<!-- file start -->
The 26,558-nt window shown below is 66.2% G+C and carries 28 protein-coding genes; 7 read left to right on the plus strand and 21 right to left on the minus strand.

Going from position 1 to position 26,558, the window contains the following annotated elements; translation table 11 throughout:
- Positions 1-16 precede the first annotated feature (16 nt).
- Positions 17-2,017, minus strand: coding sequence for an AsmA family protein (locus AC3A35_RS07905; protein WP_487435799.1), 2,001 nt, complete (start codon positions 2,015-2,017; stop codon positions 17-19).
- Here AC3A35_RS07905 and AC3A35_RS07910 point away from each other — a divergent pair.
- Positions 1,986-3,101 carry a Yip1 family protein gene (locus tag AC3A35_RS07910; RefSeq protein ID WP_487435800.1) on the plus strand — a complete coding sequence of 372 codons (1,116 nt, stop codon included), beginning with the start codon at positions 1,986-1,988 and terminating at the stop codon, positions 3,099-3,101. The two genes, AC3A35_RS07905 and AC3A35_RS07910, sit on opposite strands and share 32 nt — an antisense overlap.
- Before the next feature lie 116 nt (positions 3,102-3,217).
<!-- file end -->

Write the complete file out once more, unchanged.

The 26,558-nt window shown below is 66.2% G+C and carries 28 protein-coding genes; 7 read left to right on the plus strand and 21 right to left on the minus strand.

Going from position 1 to position 26,558, the window contains the following annotated elements; translation table 11 throughout:
- Positions 1-16 precede the first annotated feature (16 nt).
- Positions 17-2,017, minus strand: coding sequence for an AsmA family protein (locus AC3A35_RS07905; protein WP_487435799.1), 2,001 nt, complete (start codon positions 2,015-2,017; stop codon positions 17-19).
- Here AC3A35_RS07905 and AC3A35_RS07910 point away from each other — a divergent pair.
- Positions 1,986-3,101 carry a Yip1 family protein gene (locus tag AC3A35_RS07910; RefSeq protein ID WP_487435800.1) on the plus strand — a complete coding sequence of 372 codons (1,116 nt, stop codon included), beginning with the start codon at positions 1,986-1,988 and terminating at the stop codon, positions 3,099-3,101. The two genes, AC3A35_RS07905 and AC3A35_RS07910, sit on opposite strands and share 32 nt — an antisense overlap.
- Before the next feature lie 116 nt (positions 3,102-3,217).